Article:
Bionic Hands for War-Wounded Children
In Haiti, a small island beset by widespread poverty, violence and earthquakes, 20 percent of children will die before the age of 5. Countless others will bear the marks of survivors: missing hands, missing feet and other life-changing injuries that will never fully heal.
This is a story about a group of USC Viterbi engineers and a USC Dornsife premed student with a different kind of mission. A group of students bound and determined to restore the bodies of children rising from the ashes.
Alison Glazer, mechanical engineering senior and president of the student-run club 3D4E (3D For Everyone), had been tinkering with the power of 3-D printing for some time. She even built a 3-D printer herself, from wood.
But something wasn’t right, Glazer said: “It was a feeling of spinning in circles. We were printing cool toys, key chains and iPad holders, but we wanted to do more than what the average kindergartener could.”
Sitting in her lab, surrounded by 3-D printed toys and a 3-D printed head of the Greek god Zeus, propped like a trophy at her desk, Glazer pondered the limits of this technology.
“What if we could use the machines in a more meaningful way?” she wondered. “3-D printing with a purpose.” Little did she know that somewhere across the globe, in a very different lab, someone else was thinking the same thing.
Kara Tanaka, an accomplished sculptor and premed graduate of the USC Dornsife College of Letters, Arts and Sciences, was displaying her sculpture called “A Sad Bit of Fruit, Pickled in the Vinegar of Grief” at a solo exhibition in Reggio Emilia, Italy. Forged out of fiberglass, enamel, linen, steel, wood and anodized aluminum, the installation speaks of things lost and the disappearance of the human body, a theme that has strongly marked Tanaka’s artistic journey.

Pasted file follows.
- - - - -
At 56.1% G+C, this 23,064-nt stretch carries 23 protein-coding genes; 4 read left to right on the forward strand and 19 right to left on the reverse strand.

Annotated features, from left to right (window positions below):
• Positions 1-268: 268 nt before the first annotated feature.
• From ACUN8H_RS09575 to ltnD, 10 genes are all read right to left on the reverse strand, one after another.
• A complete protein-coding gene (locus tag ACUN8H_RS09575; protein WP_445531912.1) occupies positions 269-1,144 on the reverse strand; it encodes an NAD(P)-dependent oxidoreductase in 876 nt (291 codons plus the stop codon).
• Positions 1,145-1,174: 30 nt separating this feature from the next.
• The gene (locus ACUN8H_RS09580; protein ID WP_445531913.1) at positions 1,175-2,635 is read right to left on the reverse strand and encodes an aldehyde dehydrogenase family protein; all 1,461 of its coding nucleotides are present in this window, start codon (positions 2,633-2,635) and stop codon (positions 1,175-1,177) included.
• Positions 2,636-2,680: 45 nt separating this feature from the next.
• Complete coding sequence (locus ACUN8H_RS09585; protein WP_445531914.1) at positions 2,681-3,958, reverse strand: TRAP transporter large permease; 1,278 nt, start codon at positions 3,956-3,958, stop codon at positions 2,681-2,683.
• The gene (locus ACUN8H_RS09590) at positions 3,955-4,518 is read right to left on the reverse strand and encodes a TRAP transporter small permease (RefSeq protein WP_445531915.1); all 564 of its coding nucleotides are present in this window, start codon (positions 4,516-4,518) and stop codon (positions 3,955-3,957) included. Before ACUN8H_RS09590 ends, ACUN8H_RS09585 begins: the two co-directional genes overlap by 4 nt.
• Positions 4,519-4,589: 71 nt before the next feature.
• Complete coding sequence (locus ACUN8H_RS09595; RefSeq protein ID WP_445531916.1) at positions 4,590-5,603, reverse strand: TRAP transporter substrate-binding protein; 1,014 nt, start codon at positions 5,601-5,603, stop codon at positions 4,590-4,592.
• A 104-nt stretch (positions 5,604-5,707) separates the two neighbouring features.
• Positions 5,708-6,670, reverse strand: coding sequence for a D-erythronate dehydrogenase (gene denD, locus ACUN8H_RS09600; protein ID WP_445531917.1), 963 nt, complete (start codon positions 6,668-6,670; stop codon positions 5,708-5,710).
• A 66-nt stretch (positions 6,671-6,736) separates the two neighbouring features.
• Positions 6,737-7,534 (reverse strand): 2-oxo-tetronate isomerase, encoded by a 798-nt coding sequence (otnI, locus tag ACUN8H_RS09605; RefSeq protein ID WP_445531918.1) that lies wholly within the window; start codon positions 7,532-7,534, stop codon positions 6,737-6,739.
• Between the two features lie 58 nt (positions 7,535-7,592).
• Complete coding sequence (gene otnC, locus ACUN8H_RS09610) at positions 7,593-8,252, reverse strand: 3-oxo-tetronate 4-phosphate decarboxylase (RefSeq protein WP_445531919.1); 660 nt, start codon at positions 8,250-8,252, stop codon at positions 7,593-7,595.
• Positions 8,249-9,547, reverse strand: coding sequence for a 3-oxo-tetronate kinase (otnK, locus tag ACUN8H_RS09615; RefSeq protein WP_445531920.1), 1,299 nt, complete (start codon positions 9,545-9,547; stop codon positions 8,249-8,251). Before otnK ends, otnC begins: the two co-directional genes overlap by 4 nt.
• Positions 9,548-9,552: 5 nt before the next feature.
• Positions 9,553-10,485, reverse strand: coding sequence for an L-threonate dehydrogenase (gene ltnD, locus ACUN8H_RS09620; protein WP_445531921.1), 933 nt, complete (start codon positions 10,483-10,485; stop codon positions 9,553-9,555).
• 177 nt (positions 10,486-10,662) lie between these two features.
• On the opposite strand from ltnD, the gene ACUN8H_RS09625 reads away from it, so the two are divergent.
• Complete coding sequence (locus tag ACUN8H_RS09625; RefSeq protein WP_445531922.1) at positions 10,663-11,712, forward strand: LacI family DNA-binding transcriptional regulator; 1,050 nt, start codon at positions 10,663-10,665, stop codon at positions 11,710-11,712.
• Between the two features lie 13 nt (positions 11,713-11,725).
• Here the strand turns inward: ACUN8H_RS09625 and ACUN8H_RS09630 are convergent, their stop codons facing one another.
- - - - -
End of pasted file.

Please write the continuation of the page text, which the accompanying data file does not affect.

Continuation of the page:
She followed its thread into 3-D printing’s new niche — medicine. “When you print a hand for a child, you’re literally sculpting that child’s body, layer by layer,” Tanaka said. “It’s an emotional experience. You know someone’s life will be dramatically changed.”
Tanaka developed a relationship with e-Nable, a global network of volunteers that supplies 3-D printed hands to children around the world, on demand. She created the USC Freehand Project to supply e-Nable with as many hands for Haiti as possible. But the human hand is a wickedly complicated collection of bones and joints — the misalignment of one can throw life off balance. Tanaka realized she didn’t just need to make a hand; she needed to engineer one.
“I never hung out with engineers,” admitted Tanaka, “getting to know them and understand them was crucial to the project’s success. USC gave us a taste of what real-world medical breakthroughs are made of — doctors, engineers and artists working together to make the future happen.”
Glazer agreed: “Everything in our future is about collaboration. If it’s happening already at the professional level, starting early means we’re a step ahead of the game.”
For starters, the club received an order from e-Nable to create 12 to 15 hands of various sizes for Haiti. But their printers were sadly overworked and in need of repairs. They reached out to AIO Robotics, a startup out of the USC Viterbi Startup Garage, which donated its new Zeus model 3-D printers.
“Hands for Haiti” was such a success that last spring e-Nable approached 3D4E with an even bigger challenge: They wanted to send hands to the most dangerous part of the world right now — Syria, where the five-year-long war has claimed the lives of nearly 12,000 children. To help them do it, they recruited Baltimore area Boy Scouts and Girl Scouts.
But there was a problem: Baltimore was on lockdown due to civil unrest following the death of Freddie Gray, who died in police custody. Mail wasn’t getting delivered, schools were on shutdown, and streets were unsafe.
They broke through a vicious snowstorm, rioting and arson, but when they finally arrived, the scouts were proud to earn their merit badges assembling these cool superhero hands for the children of Syria.
“It was a strong statement, and in many ways a quiet protest against hatred and violence, ” said Tanaka. “It fueled our creativity and desire to do more,” adds Glazer. After the Syria project wrapped, they didn’t throw a victory party. They did what good engineers do: They went back to the drawing board.
3D4E has a few projects in their imagination: creating a fully-functioning myoelectric arm, printing a 3-D map of USC campus, and creating a novel scanning system for capturing a full 3-D model of the human body. For now, they’re continuing to make hands, this time for the children of Sierra Leone.